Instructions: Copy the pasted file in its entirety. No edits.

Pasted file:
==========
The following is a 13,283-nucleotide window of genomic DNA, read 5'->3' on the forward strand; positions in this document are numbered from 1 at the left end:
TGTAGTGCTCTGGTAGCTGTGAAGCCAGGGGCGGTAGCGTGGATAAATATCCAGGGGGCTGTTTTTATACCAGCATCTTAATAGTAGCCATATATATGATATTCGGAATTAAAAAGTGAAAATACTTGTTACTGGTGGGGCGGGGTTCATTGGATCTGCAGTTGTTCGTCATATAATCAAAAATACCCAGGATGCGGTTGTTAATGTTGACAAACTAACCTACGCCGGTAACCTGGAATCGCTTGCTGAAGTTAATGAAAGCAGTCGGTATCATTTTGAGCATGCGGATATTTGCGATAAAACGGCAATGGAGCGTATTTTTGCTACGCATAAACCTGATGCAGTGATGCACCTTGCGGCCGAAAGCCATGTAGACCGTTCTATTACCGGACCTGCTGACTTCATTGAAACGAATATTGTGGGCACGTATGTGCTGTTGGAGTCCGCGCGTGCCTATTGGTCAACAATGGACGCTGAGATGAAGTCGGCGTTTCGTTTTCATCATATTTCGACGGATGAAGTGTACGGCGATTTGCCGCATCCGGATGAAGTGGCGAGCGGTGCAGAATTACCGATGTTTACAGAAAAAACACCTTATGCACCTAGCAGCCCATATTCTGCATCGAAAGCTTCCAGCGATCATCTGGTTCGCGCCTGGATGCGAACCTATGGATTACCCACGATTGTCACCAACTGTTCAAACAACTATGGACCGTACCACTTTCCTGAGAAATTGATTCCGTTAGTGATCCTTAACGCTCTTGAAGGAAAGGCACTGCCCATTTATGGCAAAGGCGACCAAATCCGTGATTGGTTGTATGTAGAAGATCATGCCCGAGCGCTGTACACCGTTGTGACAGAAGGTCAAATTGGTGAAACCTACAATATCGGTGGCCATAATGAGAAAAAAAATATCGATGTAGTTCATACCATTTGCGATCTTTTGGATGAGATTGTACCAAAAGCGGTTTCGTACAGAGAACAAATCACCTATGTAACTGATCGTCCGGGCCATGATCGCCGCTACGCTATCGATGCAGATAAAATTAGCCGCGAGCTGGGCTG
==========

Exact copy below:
The following is a 13,283-nucleotide window of genomic DNA, read 5'->3' on the forward strand; positions in this document are numbered from 1 at the left end:
TGTAGTGCTCTGGTAGCTGTGAAGCCAGGGGCGGTAGCGTGGATAAATATCCAGGGGGCTGTTTTTATACCAGCATCTTAATAGTAGCCATATATATGATATTCGGAATTAAAAAGTGAAAATACTTGTTACTGGTGGGGCGGGGTTCATTGGATCTGCAGTTGTTCGTCATATAATCAAAAATACCCAGGATGCGGTTGTTAATGTTGACAAACTAACCTACGCCGGTAACCTGGAATCGCTTGCTGAAGTTAATGAAAGCAGTCGGTATCATTTTGAGCATGCGGATATTTGCGATAAAACGGCAATGGAGCGTATTTTTGCTACGCATAAACCTGATGCAGTGATGCACCTTGCGGCCGAAAGCCATGTAGACCGTTCTATTACCGGACCTGCTGACTTCATTGAAACGAATATTGTGGGCACGTATGTGCTGTTGGAGTCCGCGCGTGCCTATTGGTCAACAATGGACGCTGAGATGAAGTCGGCGTTTCGTTTTCATCATATTTCGACGGATGAAGTGTACGGCGATTTGCCGCATCCGGATGAAGTGGCGAGCGGTGCAGAATTACCGATGTTTACAGAAAAAACACCTTATGCACCTAGCAGCCCATATTCTGCATCGAAAGCTTCCAGCGATCATCTGGTTCGCGCCTGGATGCGAACCTATGGATTACCCACGATTGTCACCAACTGTTCAAACAACTATGGACCGTACCACTTTCCTGAGAAATTGATTCCGTTAGTGATCCTTAACGCTCTTGAAGGAAAGGCACTGCCCATTTATGGCAAAGGCGACCAAATCCGTGATTGGTTGTATGTAGAAGATCATGCCCGAGCGCTGTACACCGTTGTGACAGAAGGTCAAATTGGTGAAACCTACAATATCGGTGGCCATAATGAGAAAAAAAATATCGATGTAGTTCATACCATTTGCGATCTTTTGGATGAGATTGTACCAAAAGCGGTTTCGTACAGAGAACAAATCACCTATGTAACTGATCGTCCGGGCCATGATCGCCGCTACGCTATCGATGCAGATAAAATTAGCCGCGAGCTGGGCTG